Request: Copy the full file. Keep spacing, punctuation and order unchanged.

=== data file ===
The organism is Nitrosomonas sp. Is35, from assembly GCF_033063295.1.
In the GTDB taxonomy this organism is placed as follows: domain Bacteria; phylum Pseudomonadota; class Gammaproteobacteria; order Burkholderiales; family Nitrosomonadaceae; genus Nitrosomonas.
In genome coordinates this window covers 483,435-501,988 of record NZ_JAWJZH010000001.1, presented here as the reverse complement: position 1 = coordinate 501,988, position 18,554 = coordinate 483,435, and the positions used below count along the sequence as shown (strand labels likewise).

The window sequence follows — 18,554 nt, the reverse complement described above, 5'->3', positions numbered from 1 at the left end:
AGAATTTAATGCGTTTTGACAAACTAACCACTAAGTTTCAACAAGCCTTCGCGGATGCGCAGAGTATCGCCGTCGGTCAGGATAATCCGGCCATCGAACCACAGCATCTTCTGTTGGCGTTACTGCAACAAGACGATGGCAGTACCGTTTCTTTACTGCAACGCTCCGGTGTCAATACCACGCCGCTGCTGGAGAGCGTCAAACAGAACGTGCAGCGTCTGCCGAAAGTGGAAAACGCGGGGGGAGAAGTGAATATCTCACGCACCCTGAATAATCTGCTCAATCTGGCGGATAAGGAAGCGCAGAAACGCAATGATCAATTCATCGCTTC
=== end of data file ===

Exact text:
The organism is Nitrosomonas sp. Is35, from assembly GCF_033063295.1.
In the GTDB taxonomy this organism is placed as follows: domain Bacteria; phylum Pseudomonadota; class Gammaproteobacteria; order Burkholderiales; family Nitrosomonadaceae; genus Nitrosomonas.
In genome coordinates this window covers 483,435-501,988 of record NZ_JAWJZH010000001.1, presented here as the reverse complement: position 1 = coordinate 501,988, position 18,554 = coordinate 483,435, and the positions used below count along the sequence as shown (strand labels likewise).

The window sequence follows — 18,554 nt, the reverse complement described above, 5'->3', positions numbered from 1 at the left end:
AGAATTTAATGCGTTTTGACAAACTAACCACTAAGTTTCAACAAGCCTTCGCGGATGCGCAGAGTATCGCCGTCGGTCAGGATAATCCGGCCATCGAACCACAGCATCTTCTGTTGGCGTTACTGCAACAAGACGATGGCAGTACCGTTTCTTTACTGCAACGCTCCGGTGTCAATACCACGCCGCTGCTGGAGAGCGTCAAACAGAACGTGCAGCGTCTGCCGAAAGTGGAAAACGCGGGGGGAGAAGTGAATATCTCACGCACCCTGAATAATCTGCTCAATCTGGCGGATAAGGAAGCGCAGAAACGCAATGATCAATTCATCGCTTC